Ohio Gov. John Kasich is negotiating a plan with the federal government to use the money originally intended to expand Medicaid eligibility to about 366,000 Ohioans to instead buy private insurance for new enrollees on state health exchanges expected to go on-line in October.
The money would be used help pay premiums on the health exchanges, officially called Health Insurance Marketplaces, for low-income people at or below 138 percent of the federal poverty rate, or about $15,400 for an individual or $32,000 for a family of four in annual earnings.
“It’s something that we have been talking to (the Centers for Medicare & Medicaid Services) about,” said Ohio Medicaid Director John McCarthy. “No deal is done. We’re just exploring whether it’s technically possible to do this, and how, specifically, would it work.”
McCarthy said the state would have to make certain it had the legal authority to use Medicaid funds, which are jointly provided by federal and state governments, to buy private insurance and determine exactly how much the state could spend on private plans.
“There are federal rules around this that have to do with cost-effectiveness,” he said. “That is something that we are actively looking at; how that calculation would be determined.”
Health and Human Services Secretary Kathleen Sebelius has promised to offer more guidance on that issue in the near future, but, so far, all the federal government has said is that the money states would spend to enroll Medicaid beneficiaries in private plans would have to be “comparable” to what they would have spent otherwise.
According Kasich’s latest budget proposal, it would cost $14.5 billion in state and federal spending to expand Medicaid enrollment from 2014 to 2020.
But private plans offered on the exchanges are likely to be more costly than Medicaid plans because private plans typically reimburse doctors, hospitals and other health care providers at a higher rate than Medicaid.
“There might be a modest increase in cost to do this on the exchange,” said Pamela Morris, president and CEO of Dayton-based CareSource, which manages the largest Medicaid plan in Ohio. But (those newly eligible for Medicaid) are going to have coverage either way, and that’s the most important thing from a CareSource standpoint.”
Morris said the proposed premium-assistance model hasn’t changed CareSource’s plans to offer a qualified health plan on the exchange, and she expects the cost of health insurance on the exchanges to come down over time.
“Part of the allure of the premium-assistance model is that consumers who would qualify for this coverage would have a choice of a number of private health plans,” she said. “I think it will be a very competitive market, and I think that’s always good for the consumer because more competition typically drives costs down.”
The Medicaid expansion originally proposed in the Patient Protection and Affordable Care Act, otherwise known as Obamacare, could generate a net gain of $1.4 billion for Ohio by 2022, according to estimates in the governor’s budget proposal. Medicaid presently covers 2.3 million people in Ohio.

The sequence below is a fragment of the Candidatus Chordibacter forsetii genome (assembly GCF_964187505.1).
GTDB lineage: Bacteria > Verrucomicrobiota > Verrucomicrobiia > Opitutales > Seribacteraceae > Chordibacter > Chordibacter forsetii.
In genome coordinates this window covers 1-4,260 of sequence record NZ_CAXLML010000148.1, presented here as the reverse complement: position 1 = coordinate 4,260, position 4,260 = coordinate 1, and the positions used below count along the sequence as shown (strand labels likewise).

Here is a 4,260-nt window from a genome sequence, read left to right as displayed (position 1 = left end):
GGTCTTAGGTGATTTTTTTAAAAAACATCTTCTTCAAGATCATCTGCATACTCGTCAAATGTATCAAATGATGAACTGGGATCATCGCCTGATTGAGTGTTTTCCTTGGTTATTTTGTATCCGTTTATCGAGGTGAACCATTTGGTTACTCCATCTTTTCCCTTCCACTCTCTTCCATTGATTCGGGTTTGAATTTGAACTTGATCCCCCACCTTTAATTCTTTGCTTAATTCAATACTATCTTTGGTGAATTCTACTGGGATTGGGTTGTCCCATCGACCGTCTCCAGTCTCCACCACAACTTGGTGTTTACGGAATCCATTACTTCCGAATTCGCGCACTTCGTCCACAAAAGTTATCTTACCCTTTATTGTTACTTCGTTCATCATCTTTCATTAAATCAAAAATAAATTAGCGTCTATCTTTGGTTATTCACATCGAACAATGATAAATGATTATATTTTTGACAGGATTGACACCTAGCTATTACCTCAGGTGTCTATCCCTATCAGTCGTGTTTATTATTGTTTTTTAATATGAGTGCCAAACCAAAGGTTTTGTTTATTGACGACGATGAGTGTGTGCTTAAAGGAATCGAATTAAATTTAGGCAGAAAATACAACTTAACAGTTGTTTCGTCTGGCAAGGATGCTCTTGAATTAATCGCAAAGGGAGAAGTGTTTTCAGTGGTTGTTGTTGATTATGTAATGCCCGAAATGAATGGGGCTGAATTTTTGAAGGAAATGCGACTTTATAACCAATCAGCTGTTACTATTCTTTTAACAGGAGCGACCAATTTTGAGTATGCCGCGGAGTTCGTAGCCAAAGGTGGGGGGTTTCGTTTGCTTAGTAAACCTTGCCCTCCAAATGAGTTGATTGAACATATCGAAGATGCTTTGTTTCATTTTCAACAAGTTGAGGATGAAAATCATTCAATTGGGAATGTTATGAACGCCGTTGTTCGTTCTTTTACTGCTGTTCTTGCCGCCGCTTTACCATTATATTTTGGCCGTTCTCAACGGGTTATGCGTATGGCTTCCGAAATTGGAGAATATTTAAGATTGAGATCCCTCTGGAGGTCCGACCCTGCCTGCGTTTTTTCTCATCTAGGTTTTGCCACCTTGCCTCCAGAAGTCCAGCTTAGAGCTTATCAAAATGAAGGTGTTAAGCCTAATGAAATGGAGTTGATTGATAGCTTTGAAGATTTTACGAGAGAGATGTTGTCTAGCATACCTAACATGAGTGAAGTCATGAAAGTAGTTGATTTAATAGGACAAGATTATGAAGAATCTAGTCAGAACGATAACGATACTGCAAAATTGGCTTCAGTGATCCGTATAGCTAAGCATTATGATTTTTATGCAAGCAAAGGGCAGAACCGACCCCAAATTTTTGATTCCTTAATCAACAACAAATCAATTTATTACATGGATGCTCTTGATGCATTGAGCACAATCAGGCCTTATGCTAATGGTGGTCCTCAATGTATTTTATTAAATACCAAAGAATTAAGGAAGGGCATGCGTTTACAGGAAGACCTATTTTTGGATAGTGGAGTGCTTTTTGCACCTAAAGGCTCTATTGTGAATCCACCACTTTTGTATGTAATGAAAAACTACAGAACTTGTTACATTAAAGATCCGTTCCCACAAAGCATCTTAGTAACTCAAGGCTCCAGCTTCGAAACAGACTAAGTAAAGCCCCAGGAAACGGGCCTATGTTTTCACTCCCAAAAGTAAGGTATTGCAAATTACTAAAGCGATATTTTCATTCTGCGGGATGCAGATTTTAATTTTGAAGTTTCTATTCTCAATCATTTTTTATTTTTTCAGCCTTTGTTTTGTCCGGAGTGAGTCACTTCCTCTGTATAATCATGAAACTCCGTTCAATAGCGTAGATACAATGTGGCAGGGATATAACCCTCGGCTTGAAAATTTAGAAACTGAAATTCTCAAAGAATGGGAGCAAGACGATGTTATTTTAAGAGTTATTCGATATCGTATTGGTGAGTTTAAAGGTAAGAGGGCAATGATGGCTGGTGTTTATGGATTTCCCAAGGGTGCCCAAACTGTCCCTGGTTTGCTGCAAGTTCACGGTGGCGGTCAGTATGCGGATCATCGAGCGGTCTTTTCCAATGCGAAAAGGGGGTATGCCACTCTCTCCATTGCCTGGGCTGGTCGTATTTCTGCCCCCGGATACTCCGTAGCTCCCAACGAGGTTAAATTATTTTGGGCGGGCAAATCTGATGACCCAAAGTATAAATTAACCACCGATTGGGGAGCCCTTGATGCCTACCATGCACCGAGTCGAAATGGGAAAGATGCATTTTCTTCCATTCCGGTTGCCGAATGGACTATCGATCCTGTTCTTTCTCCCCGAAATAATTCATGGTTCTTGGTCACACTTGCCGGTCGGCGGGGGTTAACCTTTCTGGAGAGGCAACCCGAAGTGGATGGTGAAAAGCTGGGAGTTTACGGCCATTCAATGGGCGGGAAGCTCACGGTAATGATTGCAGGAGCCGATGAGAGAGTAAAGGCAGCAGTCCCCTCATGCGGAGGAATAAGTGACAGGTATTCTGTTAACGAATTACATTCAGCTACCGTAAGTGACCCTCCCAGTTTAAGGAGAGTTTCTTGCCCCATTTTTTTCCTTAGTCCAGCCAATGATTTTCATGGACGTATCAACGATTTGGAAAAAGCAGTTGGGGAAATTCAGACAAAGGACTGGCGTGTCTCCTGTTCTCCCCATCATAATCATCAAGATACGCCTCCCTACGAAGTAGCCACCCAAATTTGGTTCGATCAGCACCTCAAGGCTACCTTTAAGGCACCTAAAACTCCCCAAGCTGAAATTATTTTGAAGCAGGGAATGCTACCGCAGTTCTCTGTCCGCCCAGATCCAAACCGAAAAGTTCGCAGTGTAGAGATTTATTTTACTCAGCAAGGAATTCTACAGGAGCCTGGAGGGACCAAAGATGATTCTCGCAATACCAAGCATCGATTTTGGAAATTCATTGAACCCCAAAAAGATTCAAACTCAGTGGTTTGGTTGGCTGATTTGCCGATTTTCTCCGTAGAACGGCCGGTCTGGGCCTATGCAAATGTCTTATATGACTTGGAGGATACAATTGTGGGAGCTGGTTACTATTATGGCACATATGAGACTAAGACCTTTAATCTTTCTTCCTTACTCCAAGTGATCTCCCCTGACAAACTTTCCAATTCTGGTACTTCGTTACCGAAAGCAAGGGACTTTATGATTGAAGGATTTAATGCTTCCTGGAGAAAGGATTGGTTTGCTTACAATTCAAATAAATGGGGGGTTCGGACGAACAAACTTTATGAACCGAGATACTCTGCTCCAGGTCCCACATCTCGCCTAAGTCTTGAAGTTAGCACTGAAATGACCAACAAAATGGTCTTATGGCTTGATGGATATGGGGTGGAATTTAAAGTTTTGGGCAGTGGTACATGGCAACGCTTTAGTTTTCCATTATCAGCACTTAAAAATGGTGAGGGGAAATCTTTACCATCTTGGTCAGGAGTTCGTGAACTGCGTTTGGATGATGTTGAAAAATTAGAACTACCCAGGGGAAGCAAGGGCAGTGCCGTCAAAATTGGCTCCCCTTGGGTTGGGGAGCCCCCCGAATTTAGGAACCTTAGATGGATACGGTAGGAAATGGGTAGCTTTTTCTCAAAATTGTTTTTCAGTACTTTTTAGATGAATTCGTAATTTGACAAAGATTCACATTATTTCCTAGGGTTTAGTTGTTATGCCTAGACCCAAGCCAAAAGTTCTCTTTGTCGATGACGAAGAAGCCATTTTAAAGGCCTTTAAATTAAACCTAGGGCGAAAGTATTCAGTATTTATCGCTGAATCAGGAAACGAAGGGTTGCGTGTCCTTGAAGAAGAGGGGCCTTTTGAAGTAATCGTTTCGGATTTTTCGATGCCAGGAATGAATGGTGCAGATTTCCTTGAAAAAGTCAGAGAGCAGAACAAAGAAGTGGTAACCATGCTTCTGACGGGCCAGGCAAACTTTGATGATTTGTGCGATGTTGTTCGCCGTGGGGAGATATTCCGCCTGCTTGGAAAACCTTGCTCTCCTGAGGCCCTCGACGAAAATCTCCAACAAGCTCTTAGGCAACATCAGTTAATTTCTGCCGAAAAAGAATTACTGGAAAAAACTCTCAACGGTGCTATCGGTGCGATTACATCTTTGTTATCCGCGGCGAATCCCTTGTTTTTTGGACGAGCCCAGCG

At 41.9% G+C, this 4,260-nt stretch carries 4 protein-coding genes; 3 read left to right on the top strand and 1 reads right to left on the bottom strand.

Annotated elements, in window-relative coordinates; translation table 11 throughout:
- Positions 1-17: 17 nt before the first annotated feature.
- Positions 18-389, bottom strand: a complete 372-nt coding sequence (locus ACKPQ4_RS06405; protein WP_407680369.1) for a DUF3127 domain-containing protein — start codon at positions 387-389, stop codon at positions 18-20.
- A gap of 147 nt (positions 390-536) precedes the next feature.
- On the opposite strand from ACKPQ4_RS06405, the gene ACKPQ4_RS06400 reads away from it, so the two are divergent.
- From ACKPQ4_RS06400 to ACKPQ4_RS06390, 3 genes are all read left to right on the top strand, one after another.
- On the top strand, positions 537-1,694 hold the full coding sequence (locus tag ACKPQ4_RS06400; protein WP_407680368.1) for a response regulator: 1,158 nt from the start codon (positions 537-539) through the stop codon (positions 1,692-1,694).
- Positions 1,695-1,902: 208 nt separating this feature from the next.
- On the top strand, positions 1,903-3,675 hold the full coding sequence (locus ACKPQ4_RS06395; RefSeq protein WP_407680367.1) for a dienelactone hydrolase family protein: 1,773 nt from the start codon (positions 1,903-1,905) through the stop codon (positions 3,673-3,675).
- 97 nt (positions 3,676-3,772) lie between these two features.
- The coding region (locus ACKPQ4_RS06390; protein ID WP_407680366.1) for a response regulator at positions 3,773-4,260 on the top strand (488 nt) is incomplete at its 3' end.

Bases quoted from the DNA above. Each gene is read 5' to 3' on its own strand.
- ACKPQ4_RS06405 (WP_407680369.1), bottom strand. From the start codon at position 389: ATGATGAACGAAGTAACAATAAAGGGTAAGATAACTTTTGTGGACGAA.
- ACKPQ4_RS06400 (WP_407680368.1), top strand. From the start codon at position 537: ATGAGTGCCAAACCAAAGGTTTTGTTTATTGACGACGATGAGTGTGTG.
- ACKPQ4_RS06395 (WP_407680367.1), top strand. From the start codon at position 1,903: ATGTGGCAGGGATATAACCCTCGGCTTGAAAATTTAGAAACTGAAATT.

But experts say opposition to Obamacare from heavily Republican legislatures is likely leading Kasich and other governors to consider other options to secure Medicaid funding from the federal government, which has promised to cover the entire cost of Medicaid expansion for first three years and no less than 90 percent of the cost thereafter.
So far, Arkansas — with a Democratic governor and conservative state legislature — is the only other state that has been granted tentative approval to pursue an option to use its Medicaid dollars to purchase private health insurance for its low-income people, according to Pew Charitable Trusts.
“Economically, it’s such a good deal for (Ohio), it’s hard to turn the money down,” said Bryan Marshall, a political science professor at Miami University. “That’s why you’ve seen more and more Republican governors coming on board. But they’re going to try to find any daylight they can find between this federal money and embracing Obamacare because conservatives are very much against Obamacare.”
Some lawmakers have expressed concern that the government might renege on its funding promises, noting that forced federal budget cuts known as the sequester has already resulted in unexpected cuts to Medicare, the federally subsidized health plan for the elderly.
Others simply object to expanding entitlement programs like Medicaid, which have contributed heavily to the trillion-dollar federal budget deficit.
That’s why even in a semi-privatized form, a Medicaid expansion is still likely to encounter roadblocks in the Ohio legislators that will ultimately have to approve any plan, Marshall said.
“There’s still going to be some resistance,” he said. “But it probably won’t be as sharp as it would have been otherwise. It’s still Medicaid, but it’s not Obamacare.”
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